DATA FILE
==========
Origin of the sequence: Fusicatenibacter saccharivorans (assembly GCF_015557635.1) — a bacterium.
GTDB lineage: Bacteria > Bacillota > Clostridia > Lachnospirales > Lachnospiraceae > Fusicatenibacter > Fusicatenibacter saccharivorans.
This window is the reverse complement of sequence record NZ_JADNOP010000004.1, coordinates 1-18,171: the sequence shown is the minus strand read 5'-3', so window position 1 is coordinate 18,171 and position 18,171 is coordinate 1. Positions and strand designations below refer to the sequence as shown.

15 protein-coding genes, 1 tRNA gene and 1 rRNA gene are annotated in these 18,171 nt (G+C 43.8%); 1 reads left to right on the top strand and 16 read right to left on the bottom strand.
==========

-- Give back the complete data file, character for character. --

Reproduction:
Origin of the sequence: Fusicatenibacter saccharivorans (assembly GCF_015557635.1) — a bacterium.
GTDB lineage: Bacteria > Bacillota > Clostridia > Lachnospirales > Lachnospiraceae > Fusicatenibacter > Fusicatenibacter saccharivorans.
This window is the reverse complement of sequence record NZ_JADNOP010000004.1, coordinates 1-18,171: the sequence shown is the minus strand read 5'-3', so window position 1 is coordinate 18,171 and position 18,171 is coordinate 1. Positions and strand designations below refer to the sequence as shown.

15 protein-coding genes, 1 tRNA gene and 1 rRNA gene are annotated in these 18,171 nt (G+C 43.8%); 1 reads left to right on the top strand and 16 read right to left on the bottom strand.